Infonetics: OTN Switching Gains Market Traction- but will it replace SONET/ SDH?

The results of Infonetics Research OTN Deployment Strategies survey show that OTN switching will play a leading and significant role in the regional and long haul networks of most, but not all carriers. “Most notable is the fact that about three-quarters of the service providers interviewed plan to deploy OTN switching (see comment below).  This sample  represents 90% of all respondent capex, which means most optical dollars will be spent by carriers with OTN switching,”  according to Andrew Shmitt,  Infonetics Principal Analyst for Optical Networks.

Aparently there is no agreement on whether layer 2 switching features should be combined into OTN hardware, but Shmitt suggested, “A few carriers we thought were in the ‘strict OSI segregationist’ camp now show interest in embracing unified L0+L1+L2 solutions—a bit of a shock!”

Infonetics’ recent OTN Hardware Market Outlook report revealed that OTN switching and transport hardware composed 45% of global optical equipment spending in the first half of 2011. Infonetics expects this figure to grow to 70% of the total by 2015, or $10.6 billion, with OTN switching growing much more quickly than OTN transport.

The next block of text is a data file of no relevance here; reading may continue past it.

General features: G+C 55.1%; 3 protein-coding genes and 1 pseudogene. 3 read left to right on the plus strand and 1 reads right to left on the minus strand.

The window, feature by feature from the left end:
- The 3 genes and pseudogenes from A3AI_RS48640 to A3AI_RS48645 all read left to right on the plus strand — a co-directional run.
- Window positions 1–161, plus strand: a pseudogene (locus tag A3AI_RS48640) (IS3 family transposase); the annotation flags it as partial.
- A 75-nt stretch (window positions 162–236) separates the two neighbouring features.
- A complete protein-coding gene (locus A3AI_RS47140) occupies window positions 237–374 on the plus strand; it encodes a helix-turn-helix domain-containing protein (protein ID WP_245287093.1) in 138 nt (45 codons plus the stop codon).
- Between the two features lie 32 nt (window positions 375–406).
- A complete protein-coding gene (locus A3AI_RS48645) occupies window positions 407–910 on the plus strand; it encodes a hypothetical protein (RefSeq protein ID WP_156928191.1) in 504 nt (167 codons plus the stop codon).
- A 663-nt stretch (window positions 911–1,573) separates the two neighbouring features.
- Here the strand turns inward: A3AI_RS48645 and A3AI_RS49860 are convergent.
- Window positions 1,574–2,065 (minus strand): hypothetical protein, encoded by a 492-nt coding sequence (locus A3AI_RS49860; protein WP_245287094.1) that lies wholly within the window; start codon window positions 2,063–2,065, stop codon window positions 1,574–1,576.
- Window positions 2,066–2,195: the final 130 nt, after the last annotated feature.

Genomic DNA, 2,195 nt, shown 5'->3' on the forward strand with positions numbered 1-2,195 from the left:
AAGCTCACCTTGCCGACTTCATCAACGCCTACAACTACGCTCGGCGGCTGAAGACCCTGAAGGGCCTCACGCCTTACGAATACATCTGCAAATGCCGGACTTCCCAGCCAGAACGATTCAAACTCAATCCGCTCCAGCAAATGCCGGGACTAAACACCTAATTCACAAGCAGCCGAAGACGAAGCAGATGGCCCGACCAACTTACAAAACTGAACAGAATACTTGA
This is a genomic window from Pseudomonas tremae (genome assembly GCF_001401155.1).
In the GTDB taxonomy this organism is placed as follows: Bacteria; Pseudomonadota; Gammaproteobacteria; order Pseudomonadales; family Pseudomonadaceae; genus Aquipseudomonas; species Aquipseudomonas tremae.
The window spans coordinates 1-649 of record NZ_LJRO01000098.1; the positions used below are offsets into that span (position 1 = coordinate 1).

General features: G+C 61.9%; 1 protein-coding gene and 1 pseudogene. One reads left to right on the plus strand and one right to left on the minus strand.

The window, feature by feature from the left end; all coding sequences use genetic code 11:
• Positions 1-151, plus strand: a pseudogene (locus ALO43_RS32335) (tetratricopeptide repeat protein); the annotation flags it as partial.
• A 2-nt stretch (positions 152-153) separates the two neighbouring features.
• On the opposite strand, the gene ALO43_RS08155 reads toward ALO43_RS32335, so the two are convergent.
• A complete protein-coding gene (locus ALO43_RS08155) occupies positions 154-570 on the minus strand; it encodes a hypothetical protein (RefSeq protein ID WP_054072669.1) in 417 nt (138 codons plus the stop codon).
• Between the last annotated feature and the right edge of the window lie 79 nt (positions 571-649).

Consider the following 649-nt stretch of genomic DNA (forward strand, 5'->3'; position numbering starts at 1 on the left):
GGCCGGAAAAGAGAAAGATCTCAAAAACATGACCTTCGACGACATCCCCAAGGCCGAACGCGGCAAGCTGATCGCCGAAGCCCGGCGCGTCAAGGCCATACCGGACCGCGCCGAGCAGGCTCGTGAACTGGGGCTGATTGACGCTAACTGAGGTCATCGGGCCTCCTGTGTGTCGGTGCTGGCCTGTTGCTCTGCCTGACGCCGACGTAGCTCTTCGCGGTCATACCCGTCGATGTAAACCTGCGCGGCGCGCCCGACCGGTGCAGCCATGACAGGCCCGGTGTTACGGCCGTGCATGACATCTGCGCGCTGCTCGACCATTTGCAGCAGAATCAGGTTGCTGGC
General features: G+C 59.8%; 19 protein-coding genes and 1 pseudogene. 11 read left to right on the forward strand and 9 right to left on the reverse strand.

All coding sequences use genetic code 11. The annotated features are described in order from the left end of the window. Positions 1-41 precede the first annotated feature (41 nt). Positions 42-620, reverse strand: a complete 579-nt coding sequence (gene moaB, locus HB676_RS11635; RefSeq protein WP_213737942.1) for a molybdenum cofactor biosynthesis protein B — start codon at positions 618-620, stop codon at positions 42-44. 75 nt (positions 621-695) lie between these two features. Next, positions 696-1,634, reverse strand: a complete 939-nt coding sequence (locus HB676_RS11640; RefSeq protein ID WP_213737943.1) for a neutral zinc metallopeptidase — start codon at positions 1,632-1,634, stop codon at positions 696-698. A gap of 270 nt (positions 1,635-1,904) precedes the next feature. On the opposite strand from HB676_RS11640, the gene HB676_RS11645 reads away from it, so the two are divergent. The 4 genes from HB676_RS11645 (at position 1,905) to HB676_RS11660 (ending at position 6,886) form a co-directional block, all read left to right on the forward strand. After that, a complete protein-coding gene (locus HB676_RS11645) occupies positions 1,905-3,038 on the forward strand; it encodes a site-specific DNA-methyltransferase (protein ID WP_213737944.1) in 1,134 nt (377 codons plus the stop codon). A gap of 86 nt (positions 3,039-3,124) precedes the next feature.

Infonetics analysts interviewed 21 service providers from around the world for the survey; the operators collectively account for more than one-third of global telecom revenue and capex, according to the market research firm. The survey aimed to answer such questions as:
  • How much OTN switching will be used in metro and core nodes?
  • What size these switches need to be.
  • How they will be managed.
  • Size requirements of OTN switch fabrics.
  • Whether ODU-flex is an important feature.
  • The level of carrier interest in OTN and to what degree it is already deployed.
ADDITIONAL OTN SURVEY HIGHLIGHTS:
  • Current and projected use of metro OTN ports is increasing
  • Wavelength efficiency remains the key application for OTN, but service providers are rolling out more sophisticated management control planes as part of OTN switching deployments
  • ODU-flex is important to a small base of mostly Huawei customers
Image Courtesy of Infonetics
Image Courtesy of Infonetics

According to Infonetics, the top optical network equipment vendors in terms of global revenue are: Huawei, Alcatel-Lucent, Ciena, and ZTE.  The research firm says Huawei leads in both the OTN transport and switching markets; Huawei is a WDM powerhouse with the added benefit of counting as customers China’s telecom carriers, who were the first to readily embrace all-OTN networks, including the largest installations of OTN switching.